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audio in public place / cost to replace communication and other obsolete equipment
June 26, 2019
audio in public place
    Can you tell me if in California, a "two party consent state" it is illegal to have put a camera with audio recording going on, at the poolside area of the community pool? The landlord has admitted in writing to me that the camera was recording audio.     I have researched the brand of the camera and taken a picture of the microphone area which is more than 1.5 inch diameter and has capacity for two-way audio. I am outraged and want the cameras taken down, as I have no way of knowing when the audio is turned on or off. For now, he says he has turned it off, but he also says that his attorneys have told him that it is NOT illegal, so this gives me little assurance as to his future use of the audio capacity, without my consent. I have made it clear in writing to him, that I absolutely protest, and do not consent to audio recording.
    Can you advise? I find few experts on the subject, and your dissertation online seemed the most studied and accurate.
Thank you,
member of the public
    I declined to offer an opinion to this member of the public because our advice is for the alarm industry professions. However, I will offer an opinion here.
    Mechanical interception or recording of audio is not permitted without consent; either one party to the conversation or all parties to the conversation. Except in the most public of places and under circumstances where people shouting at each other would not expect any privacy, audio interception and recording is prohibited. Consent does not have to be given in writing more than once. So a tenant in a building, a member of a club, people signing up to visit a place for a season, people entering any place where they consent in writing to be there, can all consent to audio interception and recording. I think it needs to be more than signs; at least it should be [I haven't researched every state where a judge may have opined on this issue].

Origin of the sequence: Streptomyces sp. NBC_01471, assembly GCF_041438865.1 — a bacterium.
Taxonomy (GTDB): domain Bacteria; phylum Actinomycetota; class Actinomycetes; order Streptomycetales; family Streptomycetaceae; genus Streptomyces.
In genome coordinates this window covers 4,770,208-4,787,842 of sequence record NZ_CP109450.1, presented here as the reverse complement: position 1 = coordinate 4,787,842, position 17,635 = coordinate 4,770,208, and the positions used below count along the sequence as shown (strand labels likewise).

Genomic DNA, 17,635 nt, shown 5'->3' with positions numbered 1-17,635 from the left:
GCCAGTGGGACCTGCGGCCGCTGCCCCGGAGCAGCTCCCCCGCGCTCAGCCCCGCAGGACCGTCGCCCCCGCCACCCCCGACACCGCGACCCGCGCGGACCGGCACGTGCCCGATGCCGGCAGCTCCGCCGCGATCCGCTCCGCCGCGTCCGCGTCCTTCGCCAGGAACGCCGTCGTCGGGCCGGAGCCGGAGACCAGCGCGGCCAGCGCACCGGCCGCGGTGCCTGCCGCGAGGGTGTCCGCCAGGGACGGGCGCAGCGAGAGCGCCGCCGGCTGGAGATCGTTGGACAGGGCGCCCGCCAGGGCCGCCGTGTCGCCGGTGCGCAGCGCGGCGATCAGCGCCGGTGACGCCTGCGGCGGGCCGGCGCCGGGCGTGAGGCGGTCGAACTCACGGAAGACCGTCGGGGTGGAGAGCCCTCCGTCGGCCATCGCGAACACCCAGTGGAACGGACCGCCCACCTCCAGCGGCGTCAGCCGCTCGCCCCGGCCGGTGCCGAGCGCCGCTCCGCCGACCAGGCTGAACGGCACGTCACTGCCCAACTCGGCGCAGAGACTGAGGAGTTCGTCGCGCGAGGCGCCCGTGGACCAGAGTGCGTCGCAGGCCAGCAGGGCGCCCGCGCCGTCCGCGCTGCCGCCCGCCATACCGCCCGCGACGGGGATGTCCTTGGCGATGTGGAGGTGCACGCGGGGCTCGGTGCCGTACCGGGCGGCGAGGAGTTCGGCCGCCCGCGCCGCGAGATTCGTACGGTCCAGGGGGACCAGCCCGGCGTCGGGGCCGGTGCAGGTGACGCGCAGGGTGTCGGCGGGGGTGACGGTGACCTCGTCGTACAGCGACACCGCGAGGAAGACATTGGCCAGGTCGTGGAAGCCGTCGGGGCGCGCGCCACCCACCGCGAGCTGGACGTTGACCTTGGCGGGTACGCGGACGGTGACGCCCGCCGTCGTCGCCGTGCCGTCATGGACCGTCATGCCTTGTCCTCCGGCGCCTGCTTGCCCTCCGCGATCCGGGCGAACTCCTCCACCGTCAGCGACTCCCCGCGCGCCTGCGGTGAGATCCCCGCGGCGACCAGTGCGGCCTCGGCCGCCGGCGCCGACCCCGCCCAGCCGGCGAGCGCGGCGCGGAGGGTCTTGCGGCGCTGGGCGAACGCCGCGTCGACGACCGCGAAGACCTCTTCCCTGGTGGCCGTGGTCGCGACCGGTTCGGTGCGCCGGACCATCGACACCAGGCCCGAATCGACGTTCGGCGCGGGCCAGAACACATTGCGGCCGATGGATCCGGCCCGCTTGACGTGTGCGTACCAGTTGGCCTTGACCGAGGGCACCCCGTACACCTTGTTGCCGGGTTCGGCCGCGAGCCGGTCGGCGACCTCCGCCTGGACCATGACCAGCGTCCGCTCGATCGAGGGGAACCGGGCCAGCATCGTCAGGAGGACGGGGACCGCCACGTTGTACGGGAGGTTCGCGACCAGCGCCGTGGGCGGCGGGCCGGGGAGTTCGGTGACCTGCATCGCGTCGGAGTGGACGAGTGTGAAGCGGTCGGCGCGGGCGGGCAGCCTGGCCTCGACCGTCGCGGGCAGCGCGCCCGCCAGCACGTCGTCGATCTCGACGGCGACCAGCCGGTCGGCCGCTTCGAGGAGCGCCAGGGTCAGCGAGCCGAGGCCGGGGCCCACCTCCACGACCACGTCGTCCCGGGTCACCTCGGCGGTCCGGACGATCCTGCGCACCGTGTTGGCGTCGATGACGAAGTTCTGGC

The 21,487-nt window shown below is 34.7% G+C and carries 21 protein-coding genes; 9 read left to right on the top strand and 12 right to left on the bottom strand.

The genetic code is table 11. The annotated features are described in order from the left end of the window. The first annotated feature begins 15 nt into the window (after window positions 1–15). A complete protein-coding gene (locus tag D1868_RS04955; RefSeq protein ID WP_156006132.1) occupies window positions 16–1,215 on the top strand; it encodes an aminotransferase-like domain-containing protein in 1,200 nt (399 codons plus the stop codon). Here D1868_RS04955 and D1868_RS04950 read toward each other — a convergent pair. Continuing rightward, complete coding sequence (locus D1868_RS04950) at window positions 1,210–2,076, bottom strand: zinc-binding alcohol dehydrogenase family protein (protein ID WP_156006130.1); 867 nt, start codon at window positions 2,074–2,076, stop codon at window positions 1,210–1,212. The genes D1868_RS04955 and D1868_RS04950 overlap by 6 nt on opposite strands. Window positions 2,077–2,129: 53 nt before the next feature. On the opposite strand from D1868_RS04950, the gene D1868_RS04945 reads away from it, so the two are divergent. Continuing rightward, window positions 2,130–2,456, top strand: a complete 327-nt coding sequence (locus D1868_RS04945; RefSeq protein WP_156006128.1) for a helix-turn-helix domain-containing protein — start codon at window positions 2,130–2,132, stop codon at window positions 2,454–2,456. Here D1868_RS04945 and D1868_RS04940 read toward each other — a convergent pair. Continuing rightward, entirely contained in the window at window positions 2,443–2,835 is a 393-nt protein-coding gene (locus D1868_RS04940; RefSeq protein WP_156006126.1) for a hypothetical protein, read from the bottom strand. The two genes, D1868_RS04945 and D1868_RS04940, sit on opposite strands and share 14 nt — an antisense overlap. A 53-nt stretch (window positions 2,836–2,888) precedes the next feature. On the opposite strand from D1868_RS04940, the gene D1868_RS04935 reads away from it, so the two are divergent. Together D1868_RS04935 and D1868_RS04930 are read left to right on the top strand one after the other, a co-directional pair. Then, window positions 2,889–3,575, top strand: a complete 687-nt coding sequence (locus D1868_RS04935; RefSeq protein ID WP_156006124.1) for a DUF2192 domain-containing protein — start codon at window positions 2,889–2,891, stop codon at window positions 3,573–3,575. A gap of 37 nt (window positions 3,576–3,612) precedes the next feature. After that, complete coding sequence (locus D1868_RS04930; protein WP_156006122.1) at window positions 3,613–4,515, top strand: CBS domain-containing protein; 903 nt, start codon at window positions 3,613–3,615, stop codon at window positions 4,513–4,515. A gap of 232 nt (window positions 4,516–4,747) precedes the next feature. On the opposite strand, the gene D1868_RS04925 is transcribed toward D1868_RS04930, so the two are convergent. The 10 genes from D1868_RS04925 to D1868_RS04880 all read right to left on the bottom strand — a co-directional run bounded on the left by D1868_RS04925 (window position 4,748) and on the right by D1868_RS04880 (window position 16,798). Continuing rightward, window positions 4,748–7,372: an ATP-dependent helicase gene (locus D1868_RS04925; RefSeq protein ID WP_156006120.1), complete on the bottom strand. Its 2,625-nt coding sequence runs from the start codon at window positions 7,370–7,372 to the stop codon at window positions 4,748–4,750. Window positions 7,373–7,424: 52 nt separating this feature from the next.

So the above question involved a community pool. If the public was required to sign-up to use the pool or sign a consent to rules and regulations for entrance, audio consent could be included. In the end it will always matter what and how the audio is used.
    Violation of audio laws is usually criminal, so reporting a violation to law enforcement may cause investigation and prosecution. The truly outraged can bring a lawsuit for injunctive relief to remove the offending listening devices.
cost to replace communication and other obsolete equipment
    I am an alarm Co. who has been in business for over 20yrs. I am noticing a repeat effect on Honeywell / Resideo, AT&T and Verizon 3G sunset rules. I have customers that their service stop working or keeps going on and off. Service has always been fine ever since this new sunset rule which is 2 yrs away will comes into effect. I put the new LTE Radio in and it works fine. I believe they just want you to change service at my cost. If the customer is knowledgeable they are not paying for an upgrade after just paying from 2G upgrade to 3G. I need to make these calls a priority because if the service is not working an issue occurs I'm at fault. Is there anyway to make Honeywell / Resideo, AT&T and Verizon 3G at fault? Should Honeywell / Resideo, give rebates for replacing the Radios?
Thank You
    Clearly a manufacturer should not sell to you, and you should not sell to a customer, equipment that is already obsolete or soon to be obsolete, if alternate, up to date, equipment is available. But I think liability stops there. Neither manufacturers nor you can stop the escalating pace of evolving technology; technology that not only improves what's existing but replaces it.
    The Standard Form agreements, the All in One agreements, provide that you are not responsible for equipment or services becoming obsolete and replacement is at subscriber's cost.
Keep up with the times and explain possible need to upgrade to your subscribers. This definitely applies to keeping your contracts updated because the updated contracts address the constant changes in the alarm industry.

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Ken Kirschenbaum,Esq
Kirschenbaum & Kirschenbaum PC
Attorneys at Law
200 Garden City Plaza
Garden City, NY 11530
516 747 6700 x 301